Module 3: Cash Flow
Glossary of Terms
Following are some commonly used terms related to cash flow. Feel free to bookmark this and link to it so you can easily refer back to it if needed.
|Accounts Payable||Accounts payable (A/P) is money a business owner owes to vendors, service providers, tax agencies and so on.|
|Accounts Receivable||Accounts receivable (A/R) is money that is due from customers as a result of delivering goods or services and extending credit in the ordinary course of business.|
|Accrual Basis of Accounting||Accrual basis accounting recognizes business revenue and matching expenses when they are generated – not when money actually changes hands. This means companies record revenue when it is earned, not when the company collects the money. It also means recognizing expenses when the company incurs their liability, not when it pays them.|
|Balance Sheet||A balance sheet is a financial statement that summarizes a company’s assets, liabilities and shareholders’ equity at a specific point in time. These three balance sheet segments give investors an idea of what the company owns and owes and the amount invested by the shareholders.|
|Burn Rate||A burn rate describes the rate at which a new company uses up its capital to finance overhead before generating positive cash flow from operations. In other words, it’s a measure of negative cash flow.|
|Capital||Capital can mean many things. Its specific definition depends on the context in which it is used. In general, it refers to financial resources available for use, such as the monetary value of assets, such as cash. It is also used to describe the factories, machinery and equipment owned by a business and used in production.|
|Cash Conversion Cycle||A cash conversion cycle depicts how business dollars are invested in materials, resources and other inputs. Raw materials can be converted into products that are sold to generate payments or cash. If a business has a short conversion cycle, the owner can quickly turn it back into cash which puts money back into the business in a relatively short period of time. If a business has a long cash conversion cycle, the owner will not be able to use that money while inventory is unsold.|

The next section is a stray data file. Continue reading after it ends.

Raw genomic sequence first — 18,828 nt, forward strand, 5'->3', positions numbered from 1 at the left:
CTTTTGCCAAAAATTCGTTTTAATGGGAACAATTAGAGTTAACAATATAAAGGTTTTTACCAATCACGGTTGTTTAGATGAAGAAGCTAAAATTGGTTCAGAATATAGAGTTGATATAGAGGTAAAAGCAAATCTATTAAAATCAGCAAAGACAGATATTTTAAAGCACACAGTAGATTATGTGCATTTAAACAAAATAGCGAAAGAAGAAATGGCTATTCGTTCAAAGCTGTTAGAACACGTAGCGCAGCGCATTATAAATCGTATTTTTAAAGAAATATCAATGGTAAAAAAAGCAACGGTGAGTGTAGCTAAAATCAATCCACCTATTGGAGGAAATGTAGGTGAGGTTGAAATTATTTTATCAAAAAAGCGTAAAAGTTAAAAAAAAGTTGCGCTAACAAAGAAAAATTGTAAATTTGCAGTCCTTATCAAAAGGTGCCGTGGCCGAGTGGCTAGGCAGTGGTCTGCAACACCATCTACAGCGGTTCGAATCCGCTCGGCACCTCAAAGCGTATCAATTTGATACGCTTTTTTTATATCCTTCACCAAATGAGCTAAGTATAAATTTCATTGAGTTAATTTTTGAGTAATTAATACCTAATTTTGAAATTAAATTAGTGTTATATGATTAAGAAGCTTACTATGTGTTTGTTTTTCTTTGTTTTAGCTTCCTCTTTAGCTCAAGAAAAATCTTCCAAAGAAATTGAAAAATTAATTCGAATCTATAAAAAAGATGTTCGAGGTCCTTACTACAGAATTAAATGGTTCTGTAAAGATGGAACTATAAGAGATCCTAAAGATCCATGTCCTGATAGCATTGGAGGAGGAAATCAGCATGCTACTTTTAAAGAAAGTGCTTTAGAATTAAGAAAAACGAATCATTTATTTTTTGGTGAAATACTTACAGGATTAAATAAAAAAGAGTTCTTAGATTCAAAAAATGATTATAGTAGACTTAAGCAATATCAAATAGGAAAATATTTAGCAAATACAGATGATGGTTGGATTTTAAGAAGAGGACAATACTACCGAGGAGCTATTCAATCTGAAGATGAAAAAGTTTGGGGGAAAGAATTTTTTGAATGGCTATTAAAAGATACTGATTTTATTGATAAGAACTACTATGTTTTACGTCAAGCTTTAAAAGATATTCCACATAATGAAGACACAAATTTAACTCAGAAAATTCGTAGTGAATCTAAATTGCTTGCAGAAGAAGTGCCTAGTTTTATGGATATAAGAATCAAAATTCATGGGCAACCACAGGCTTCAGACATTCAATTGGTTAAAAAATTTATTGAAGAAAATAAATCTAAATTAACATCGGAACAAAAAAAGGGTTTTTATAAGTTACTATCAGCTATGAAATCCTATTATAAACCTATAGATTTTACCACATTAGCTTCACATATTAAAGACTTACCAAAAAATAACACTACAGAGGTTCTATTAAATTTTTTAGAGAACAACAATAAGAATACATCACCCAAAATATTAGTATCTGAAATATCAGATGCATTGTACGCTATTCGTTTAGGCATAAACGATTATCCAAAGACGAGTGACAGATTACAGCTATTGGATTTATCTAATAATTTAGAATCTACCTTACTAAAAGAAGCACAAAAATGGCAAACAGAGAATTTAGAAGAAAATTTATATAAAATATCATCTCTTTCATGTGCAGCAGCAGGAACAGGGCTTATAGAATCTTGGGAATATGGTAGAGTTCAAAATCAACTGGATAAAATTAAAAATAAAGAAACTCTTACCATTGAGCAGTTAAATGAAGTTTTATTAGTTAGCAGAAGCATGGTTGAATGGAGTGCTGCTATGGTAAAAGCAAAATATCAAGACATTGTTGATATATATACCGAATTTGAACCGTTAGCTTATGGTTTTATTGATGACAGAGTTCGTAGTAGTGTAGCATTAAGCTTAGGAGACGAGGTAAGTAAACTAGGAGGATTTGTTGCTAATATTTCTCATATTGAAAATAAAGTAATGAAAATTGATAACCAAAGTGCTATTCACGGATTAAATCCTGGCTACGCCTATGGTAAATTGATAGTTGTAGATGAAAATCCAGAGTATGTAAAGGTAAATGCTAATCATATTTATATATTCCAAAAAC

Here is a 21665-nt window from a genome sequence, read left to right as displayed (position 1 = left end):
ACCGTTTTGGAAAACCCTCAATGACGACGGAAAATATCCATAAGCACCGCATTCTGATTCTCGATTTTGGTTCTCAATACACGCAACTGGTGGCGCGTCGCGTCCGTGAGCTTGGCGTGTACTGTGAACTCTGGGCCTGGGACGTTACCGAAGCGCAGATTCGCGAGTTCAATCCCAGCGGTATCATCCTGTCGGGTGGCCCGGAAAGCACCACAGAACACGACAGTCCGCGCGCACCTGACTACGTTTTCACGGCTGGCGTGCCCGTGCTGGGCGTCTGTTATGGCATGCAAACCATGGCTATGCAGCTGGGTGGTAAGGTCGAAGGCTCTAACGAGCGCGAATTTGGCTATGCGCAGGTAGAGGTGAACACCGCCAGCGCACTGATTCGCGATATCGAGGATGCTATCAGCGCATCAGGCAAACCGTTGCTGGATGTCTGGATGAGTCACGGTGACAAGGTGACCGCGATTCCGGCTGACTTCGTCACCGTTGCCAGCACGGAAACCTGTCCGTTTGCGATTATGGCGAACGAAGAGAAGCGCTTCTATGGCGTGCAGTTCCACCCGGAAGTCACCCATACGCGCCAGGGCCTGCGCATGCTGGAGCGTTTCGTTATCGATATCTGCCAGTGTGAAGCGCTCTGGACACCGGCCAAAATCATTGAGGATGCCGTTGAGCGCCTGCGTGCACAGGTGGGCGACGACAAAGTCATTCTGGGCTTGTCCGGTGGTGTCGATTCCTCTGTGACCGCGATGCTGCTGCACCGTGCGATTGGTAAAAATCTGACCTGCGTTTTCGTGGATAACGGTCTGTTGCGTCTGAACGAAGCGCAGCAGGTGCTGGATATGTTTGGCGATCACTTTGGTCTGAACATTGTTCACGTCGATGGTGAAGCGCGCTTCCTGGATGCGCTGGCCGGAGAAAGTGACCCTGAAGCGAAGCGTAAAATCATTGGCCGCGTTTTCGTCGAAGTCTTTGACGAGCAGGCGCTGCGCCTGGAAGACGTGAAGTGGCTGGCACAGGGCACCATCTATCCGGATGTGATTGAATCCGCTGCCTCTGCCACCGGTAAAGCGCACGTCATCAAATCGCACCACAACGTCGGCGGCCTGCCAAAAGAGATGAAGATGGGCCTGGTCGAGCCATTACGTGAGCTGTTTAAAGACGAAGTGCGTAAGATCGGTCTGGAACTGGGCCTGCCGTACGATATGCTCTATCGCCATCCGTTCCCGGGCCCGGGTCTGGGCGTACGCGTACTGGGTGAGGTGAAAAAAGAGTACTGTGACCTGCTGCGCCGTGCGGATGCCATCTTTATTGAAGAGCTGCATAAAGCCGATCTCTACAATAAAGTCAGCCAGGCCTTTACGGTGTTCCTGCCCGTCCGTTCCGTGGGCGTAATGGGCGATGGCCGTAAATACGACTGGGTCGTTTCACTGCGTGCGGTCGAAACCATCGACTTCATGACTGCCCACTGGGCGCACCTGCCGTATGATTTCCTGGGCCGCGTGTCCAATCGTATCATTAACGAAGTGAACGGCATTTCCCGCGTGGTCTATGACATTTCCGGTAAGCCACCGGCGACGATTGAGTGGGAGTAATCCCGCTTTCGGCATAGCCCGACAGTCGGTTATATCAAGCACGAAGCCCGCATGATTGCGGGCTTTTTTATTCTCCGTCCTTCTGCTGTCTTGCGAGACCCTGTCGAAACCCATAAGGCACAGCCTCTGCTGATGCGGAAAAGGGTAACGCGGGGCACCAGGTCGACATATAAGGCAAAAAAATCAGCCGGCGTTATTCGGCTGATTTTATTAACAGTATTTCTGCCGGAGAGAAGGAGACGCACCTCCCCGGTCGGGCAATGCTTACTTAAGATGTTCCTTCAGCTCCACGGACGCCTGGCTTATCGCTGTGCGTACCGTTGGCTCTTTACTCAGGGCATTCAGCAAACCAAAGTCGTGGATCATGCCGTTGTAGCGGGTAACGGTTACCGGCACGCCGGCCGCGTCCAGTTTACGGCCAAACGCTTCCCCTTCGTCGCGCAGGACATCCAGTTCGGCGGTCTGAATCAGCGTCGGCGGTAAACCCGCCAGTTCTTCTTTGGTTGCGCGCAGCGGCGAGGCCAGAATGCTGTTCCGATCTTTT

|Cash Flow Statement||
A cash flow statement tells a business how much money is available to run the business, how much cash is moving in and out at any point in time, where that cash is coming from and going to, and when the cash is moving or needs to move.
A cash flow statement helps a business owner to think ahead. It helps pinpoint when a business is generating more cash than needed to meet obligations. Conversely, it alerts a business owner when the business is running short. Cash flow statements are invaluable tools that permit business owners to make informed, timely decisions over the long term.
|Cash on Hand||
Funds that are immediately available to a business, and can be spent as needed.
A balance sheet account that represents the value of all assets that are reasonably expected to be converted into cash within one year in the ordinary course of business. Current assets include cash, accounts receivable, inventory, marketable securities, prepaid expenses and other liquid assets that can be easily converted to cash.
|Current Liabilities||A company’s debts or obligations that are due within one year. Current liabilities appear on the company’s balance sheet and include short term debt, accounts payable, accrued liabilities and other debts.|
|Debt Principal||The amount borrowed or the amount still owed on a loan, separate from interest.|
|Depreciation||Income tax deduction that allows a taxpayer to recover the cost of specific property through an annual allowance for its wear and tear, deterioration, or obsolescence over time.|